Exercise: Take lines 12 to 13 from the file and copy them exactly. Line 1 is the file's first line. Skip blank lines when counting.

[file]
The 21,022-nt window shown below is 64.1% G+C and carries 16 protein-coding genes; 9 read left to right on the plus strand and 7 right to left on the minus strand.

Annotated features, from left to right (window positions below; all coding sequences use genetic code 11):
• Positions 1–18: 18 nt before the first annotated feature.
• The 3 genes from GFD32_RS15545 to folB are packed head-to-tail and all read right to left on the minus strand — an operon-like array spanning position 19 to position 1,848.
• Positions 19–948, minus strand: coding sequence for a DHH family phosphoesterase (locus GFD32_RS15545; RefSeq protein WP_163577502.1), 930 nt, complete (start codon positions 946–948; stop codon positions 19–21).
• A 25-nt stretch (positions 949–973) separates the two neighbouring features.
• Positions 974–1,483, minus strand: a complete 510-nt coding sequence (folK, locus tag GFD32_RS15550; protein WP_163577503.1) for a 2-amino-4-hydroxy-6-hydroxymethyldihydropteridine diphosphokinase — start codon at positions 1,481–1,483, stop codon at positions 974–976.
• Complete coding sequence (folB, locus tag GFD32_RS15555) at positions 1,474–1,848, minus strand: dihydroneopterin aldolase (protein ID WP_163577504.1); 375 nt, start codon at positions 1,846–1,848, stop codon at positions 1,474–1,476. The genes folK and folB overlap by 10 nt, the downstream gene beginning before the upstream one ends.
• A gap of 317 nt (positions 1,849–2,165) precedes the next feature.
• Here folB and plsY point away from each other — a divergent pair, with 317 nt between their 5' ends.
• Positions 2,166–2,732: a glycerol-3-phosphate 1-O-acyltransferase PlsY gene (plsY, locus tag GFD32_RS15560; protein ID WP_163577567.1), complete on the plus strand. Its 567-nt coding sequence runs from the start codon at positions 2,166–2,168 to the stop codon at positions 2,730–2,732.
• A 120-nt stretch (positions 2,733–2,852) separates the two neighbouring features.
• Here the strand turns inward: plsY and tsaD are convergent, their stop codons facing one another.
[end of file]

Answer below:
• A 120-nt stretch (positions 2,733–2,852) separates the two neighbouring features.
• Here the strand turns inward: plsY and tsaD are convergent, their stop codons facing one another.